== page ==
Reynoldsburg City Schools earned an A for meeting all 24 standards on the state's new letter-grade state report card, but the district did not earn top grades on all of the new components.
The Ohio Department of Education released new state report card data Aug. 22.
A system of letter grades replaced ratings such as "excellent with distinction," which Reynoldsburg earned on last year's state report card.
The district's performance index score was 100.9, meaning it received a B for that category, which falls under the achievement component, along with the grade for meeting all 24 state standards.
Under the progress component, which measures whether students made a year's progress in math and reading in an academic year, the district earned an overall value-added grade of A. The score in in the value-added subcategory for gifted students was much lower -- a D -- indicating those students did not make a year's worth of academic progress.
The grade for disabled students' progress was a C, which meant those students did achieve one year's academic progress. For students in the lowest 20 percent, the district earned a B, indicating those students made more than one year's worth of academic growth.
The district received a B grade on the gap-closing component, which includes annual measurable objectives (AMO). Gap-closing replaced adequate yearly progress for student ethnic groups, students with disabilities, students who have limited English skills and students from low-income families.
In both its four-year and five-year graduation rates, Reynoldsburg scored a B.
"Overall, our performance was comparable to last year," said Tricia Moore, district director of shared services and partnerships.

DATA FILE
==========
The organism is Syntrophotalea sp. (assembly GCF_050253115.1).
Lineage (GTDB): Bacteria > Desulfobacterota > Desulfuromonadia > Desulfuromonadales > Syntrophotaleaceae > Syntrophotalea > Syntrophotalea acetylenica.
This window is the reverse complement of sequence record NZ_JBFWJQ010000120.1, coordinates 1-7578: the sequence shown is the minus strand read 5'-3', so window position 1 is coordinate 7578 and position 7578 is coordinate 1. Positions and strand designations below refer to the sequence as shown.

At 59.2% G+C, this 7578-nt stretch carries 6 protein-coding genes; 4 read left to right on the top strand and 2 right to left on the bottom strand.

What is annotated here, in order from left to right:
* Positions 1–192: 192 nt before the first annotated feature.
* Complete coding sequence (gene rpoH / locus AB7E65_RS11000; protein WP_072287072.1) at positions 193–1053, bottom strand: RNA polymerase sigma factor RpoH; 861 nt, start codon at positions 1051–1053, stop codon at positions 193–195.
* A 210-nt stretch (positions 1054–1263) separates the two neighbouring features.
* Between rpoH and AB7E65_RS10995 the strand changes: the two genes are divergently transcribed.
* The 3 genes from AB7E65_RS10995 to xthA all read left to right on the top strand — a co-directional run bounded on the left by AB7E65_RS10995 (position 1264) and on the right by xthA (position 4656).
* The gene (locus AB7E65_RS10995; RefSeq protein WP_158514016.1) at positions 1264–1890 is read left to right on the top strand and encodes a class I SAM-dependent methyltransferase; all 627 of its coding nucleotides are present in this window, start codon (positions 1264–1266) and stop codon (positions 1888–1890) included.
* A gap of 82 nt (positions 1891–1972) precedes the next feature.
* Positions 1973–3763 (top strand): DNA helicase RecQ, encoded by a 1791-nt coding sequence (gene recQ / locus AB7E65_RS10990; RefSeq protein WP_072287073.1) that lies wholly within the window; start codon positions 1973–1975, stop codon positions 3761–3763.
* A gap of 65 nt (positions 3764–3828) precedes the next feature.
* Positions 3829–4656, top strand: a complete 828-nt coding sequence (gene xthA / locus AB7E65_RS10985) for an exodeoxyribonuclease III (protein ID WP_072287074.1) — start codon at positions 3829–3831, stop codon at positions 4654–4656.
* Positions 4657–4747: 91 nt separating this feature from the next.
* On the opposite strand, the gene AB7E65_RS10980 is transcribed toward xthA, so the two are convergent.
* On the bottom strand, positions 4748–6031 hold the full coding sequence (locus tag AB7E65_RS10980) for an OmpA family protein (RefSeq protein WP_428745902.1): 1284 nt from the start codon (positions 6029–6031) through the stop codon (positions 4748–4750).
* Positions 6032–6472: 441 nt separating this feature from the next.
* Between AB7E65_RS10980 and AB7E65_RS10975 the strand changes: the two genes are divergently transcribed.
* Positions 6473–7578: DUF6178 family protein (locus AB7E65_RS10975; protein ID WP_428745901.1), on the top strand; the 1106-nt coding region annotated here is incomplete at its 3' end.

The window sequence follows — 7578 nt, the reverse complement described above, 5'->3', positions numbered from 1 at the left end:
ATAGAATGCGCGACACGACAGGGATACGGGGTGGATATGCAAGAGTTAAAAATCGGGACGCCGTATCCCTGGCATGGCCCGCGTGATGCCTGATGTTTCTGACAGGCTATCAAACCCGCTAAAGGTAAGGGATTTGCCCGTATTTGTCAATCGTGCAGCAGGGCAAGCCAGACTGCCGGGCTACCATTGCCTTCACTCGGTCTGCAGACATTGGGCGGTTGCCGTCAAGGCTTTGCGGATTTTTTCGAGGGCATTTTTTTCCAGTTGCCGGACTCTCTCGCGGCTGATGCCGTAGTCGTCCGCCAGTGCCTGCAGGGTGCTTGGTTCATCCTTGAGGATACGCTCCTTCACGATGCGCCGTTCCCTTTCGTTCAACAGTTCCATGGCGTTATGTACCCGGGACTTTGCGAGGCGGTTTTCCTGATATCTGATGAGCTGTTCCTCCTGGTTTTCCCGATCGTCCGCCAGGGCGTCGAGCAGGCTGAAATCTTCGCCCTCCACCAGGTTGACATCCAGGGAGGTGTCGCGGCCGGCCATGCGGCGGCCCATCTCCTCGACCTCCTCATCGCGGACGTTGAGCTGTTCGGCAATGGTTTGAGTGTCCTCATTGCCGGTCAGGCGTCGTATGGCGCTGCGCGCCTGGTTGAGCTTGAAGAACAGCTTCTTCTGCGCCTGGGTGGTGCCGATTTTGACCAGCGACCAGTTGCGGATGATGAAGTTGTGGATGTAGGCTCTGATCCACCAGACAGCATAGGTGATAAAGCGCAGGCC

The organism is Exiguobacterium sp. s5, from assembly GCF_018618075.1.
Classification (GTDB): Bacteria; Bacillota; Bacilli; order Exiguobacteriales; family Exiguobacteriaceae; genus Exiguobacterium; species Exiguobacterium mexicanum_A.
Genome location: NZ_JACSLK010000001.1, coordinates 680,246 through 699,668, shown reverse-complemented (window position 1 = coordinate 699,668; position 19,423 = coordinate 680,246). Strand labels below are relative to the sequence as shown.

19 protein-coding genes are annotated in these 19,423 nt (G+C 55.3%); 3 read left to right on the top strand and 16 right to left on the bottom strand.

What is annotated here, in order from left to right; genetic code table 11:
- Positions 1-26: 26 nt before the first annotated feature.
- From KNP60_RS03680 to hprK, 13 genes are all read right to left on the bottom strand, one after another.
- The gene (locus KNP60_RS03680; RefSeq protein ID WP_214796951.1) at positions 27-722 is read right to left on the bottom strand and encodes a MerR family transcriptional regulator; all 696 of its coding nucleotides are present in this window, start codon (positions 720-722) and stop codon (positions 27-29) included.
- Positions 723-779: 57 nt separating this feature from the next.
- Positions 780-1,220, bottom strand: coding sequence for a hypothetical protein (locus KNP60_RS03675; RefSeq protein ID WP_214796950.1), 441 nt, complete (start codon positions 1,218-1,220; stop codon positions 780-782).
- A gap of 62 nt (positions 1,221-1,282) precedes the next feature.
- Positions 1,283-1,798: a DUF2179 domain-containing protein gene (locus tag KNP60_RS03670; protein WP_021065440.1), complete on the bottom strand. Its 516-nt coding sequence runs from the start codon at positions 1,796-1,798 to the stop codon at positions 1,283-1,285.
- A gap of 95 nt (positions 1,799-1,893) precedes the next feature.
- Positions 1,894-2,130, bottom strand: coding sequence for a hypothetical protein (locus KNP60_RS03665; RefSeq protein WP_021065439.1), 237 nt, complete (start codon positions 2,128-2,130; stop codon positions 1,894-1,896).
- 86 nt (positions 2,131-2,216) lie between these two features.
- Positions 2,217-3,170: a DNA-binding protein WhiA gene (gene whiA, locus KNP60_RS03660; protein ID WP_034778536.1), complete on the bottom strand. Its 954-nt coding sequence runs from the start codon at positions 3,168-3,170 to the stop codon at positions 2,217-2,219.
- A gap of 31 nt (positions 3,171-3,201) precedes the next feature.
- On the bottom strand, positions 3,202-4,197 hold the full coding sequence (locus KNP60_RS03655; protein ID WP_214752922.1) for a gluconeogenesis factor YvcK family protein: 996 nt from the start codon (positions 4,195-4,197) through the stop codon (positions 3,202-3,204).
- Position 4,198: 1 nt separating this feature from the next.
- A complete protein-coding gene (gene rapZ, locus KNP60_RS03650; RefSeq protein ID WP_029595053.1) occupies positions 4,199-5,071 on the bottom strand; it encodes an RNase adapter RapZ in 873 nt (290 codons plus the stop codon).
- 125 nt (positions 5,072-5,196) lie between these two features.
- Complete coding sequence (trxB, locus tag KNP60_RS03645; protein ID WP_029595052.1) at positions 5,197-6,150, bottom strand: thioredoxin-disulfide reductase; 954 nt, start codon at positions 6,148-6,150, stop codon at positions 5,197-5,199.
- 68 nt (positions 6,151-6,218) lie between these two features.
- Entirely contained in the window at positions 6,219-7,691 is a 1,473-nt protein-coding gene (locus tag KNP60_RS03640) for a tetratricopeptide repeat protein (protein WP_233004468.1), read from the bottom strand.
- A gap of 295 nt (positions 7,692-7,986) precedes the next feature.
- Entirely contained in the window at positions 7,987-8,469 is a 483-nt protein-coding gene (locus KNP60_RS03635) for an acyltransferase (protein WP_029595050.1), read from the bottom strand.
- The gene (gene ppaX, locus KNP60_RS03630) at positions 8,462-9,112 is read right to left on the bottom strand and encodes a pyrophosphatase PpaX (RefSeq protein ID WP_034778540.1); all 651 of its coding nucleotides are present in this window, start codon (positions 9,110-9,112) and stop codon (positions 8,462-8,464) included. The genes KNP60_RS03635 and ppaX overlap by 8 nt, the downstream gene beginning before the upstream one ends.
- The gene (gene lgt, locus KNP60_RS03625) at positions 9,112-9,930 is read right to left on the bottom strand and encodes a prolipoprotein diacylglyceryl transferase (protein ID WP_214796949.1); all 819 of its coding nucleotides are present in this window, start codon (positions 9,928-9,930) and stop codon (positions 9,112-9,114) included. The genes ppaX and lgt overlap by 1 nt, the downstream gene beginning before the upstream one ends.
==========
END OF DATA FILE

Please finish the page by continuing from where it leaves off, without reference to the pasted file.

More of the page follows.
"We earned A's in achievement and growth measures, similar to what resulted in our 'excellent with distinction' rating last year," she said. "We are also proud of our B in AMO, which indicates we are making good progress in addressing the needs of students, regardless of income, race, disability or language.
"We are proud of the progress we are making, but we won't be satisfied until every child meets his or her fullest potential," she said.
Moore said this year's state report card provides "a much more granular look at schools' performance with specific groups of children.
"We believe that's a good thing and it highlights areas where we can improve," she said.
She said district leaders are discussing strategies aimed at improving that D grade for the progress of gifted students.
"Our gifted students are performing very well on the state tests and other measures, but they aren't making the amount of academic progress from year to year that we would expect," she said. "We had an indication last year that our value-added for gifted students might not be as high as we would expect."
Moore said the district's first strategy will be an expansion of gifted programming so that more students have the opportunity to participate.
"We have invited parents to a meeting in early September to discuss other strategies aimed at increasing the rigor of instruction for gifted students in both our gifted programs and general education classrooms," she said.
Beginning with the 2015 state report card, the state will give districts letter grades in third-grade literacy and prepared for success, which measures students' college and career readiness.
The state also will give districts an overall letter grade starting in 2015, averaging the individual component grades, with some weighted more than others to make up the overall grade.